The term 'injury arising in the course of his employment,' as used in this article . . . shall include all . . . injuries sustained while the employe is actually engaged in the furtherance of the business or affairs of the employer, whether upon the employer's premises or elsewhere, and shall include all injuries caused by the condition of the premises or by the operation of the employer's business or affairs thereon, sustained by the employe, who, though not so engaged, is injured upon the premises occupied by or under the control of the employer, or upon which the employer's business or affairs are being carried on, the employe's presence thereon being required by the nature of his employment. (Emphasis added.).
Discussing this section in North American Rockwell Corp. v. Workmen's Compensation Appeal Board, 21 Pa. Commonwealth Ct. 437, 440-41, 346 A.2d 379, 381-82 (1975), we stated:
The statute, as in effect now and prior to 1972, clearly provides for two distinct categories of injuries which may 'arise in the course of employment:' 1) those sustained while the
[ 35 Pa. Commw. Page 260]
employee is actually engaged in the furtherance of the business or affairs of the employer, whether sustained on or off the employer's premises; and 2) those sustained by the employee on his employer's premises, provided that the injuries are caused by the condition of the premises or by the operation of the employer's business or affairs thereon and provided that the employee's presence is required thereon by the nature of his employment. (Emphasis added.)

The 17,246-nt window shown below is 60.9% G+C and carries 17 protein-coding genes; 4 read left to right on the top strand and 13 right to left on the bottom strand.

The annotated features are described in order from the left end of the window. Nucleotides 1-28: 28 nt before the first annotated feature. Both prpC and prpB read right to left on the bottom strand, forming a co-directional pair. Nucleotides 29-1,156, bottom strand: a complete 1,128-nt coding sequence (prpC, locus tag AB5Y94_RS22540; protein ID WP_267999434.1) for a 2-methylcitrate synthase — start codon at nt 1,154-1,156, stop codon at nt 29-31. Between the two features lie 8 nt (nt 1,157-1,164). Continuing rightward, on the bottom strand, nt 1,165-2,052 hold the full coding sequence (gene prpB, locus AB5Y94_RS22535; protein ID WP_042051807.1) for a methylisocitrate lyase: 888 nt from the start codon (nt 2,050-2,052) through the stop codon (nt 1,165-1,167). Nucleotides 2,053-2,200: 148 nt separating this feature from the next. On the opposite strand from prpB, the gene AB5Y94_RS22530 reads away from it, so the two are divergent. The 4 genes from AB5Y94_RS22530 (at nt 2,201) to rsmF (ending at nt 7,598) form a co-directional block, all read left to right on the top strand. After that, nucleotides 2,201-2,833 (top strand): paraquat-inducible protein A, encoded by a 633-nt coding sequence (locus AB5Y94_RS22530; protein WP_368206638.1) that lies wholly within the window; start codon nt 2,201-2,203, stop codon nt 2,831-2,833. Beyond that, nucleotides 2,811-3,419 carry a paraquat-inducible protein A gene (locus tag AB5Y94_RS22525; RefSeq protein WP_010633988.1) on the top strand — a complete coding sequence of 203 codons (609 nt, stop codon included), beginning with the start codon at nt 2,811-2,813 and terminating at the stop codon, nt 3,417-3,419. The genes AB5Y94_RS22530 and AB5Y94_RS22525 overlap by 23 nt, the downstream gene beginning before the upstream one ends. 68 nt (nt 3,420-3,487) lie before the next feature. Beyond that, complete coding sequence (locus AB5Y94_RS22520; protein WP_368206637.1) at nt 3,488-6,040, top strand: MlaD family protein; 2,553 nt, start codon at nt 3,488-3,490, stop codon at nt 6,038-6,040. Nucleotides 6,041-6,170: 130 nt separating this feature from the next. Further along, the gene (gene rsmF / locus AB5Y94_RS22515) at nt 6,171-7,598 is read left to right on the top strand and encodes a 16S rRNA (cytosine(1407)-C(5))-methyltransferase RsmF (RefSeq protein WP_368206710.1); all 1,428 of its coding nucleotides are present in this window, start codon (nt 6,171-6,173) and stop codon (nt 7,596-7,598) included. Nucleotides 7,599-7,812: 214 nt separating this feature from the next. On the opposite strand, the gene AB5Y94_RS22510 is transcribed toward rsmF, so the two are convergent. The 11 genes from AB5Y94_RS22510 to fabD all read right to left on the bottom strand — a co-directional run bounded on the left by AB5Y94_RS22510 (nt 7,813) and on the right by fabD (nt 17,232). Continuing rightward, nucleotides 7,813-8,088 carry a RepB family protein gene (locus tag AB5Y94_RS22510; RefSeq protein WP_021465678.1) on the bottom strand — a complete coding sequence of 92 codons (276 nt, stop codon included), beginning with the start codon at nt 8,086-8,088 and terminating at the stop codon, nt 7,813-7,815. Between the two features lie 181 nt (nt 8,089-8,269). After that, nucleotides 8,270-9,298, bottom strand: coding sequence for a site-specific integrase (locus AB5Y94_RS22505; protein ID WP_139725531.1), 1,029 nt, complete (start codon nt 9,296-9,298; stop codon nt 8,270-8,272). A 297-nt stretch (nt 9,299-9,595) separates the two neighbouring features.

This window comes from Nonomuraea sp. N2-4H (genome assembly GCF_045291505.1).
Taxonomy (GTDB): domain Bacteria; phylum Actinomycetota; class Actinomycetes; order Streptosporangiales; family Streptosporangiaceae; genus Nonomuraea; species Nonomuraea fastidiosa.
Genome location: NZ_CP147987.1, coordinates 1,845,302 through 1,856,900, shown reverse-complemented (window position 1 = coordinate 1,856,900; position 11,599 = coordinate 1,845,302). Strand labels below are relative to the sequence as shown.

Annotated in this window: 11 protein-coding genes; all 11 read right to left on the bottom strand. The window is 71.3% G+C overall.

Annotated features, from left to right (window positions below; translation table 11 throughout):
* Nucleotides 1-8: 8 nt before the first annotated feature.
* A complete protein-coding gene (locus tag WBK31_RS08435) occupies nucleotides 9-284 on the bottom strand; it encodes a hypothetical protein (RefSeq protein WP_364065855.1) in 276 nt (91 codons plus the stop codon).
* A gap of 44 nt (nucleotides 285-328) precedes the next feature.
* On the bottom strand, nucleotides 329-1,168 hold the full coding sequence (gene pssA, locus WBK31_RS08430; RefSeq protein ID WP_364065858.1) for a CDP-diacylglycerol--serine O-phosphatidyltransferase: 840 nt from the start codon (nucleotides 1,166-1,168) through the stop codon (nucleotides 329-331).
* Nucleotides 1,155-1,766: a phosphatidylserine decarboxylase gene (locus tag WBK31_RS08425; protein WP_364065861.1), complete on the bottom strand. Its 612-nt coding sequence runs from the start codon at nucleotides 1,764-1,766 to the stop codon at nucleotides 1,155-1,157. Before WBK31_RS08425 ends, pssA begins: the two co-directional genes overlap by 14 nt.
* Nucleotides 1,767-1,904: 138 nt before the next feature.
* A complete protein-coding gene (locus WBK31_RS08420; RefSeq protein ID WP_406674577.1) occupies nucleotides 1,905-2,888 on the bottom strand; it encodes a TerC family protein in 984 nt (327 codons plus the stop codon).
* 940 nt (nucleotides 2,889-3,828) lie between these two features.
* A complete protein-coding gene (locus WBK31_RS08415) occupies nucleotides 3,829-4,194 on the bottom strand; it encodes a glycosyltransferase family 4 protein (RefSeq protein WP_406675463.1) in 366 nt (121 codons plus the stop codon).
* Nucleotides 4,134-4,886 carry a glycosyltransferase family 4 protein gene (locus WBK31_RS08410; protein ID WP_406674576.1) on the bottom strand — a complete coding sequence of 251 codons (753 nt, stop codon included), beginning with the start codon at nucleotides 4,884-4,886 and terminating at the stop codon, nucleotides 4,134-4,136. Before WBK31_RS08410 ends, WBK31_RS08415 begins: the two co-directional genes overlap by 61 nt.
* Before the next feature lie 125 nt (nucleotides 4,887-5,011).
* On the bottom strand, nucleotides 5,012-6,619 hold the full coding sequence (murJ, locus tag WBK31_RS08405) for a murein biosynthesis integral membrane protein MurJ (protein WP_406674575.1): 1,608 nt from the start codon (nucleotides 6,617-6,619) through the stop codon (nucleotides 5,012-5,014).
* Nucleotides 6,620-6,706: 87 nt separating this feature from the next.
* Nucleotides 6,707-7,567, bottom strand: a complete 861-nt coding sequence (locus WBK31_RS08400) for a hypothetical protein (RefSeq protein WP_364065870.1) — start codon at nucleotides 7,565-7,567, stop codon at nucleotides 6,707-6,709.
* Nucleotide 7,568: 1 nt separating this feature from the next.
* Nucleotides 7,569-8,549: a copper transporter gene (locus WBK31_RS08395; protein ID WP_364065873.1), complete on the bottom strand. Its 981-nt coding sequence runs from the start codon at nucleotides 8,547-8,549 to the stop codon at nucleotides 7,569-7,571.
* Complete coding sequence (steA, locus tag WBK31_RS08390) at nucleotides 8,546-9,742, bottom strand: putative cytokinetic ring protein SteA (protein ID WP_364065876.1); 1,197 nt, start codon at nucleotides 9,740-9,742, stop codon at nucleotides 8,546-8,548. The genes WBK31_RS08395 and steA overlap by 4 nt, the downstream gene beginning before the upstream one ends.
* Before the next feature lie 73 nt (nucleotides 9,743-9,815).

See also Workmen's Compensation Appeal Board v. United States Steel Corp., 31 Pa. Commonwealth Ct. 329, 376 A.2d 271 (1977); Workmen's Compensation Appeal Board v. L. L. Stearns & Sons, 20 Pa. Commonwealth Ct. 244, 341 A.2d 543 (1975).
There can be no recovery in this case on the theory that Anzese was "actually engaged in the furtherance of the business or affairs of the employer," since, at the time of his death, Anzese had finished work and was on his way home. See Eberle v. Union Dental Co., 390 Pa. 112, 115, 134 A.2d 559, 560 (1957); Pineda v. Oliver B. Cannon & Son, Inc., 172 Pa. Superior Ct. 625, 627, 93 A.2d 902, 903 (1953); cf. Workmen's Compensation Appeal Board v. Hickory Farms of Ohio, 28 Pa. Commonwealth Ct. 30, 367 A.2d 730 (1976) (employee off premises and on his way home not actually engaged in furthering employer's affairs).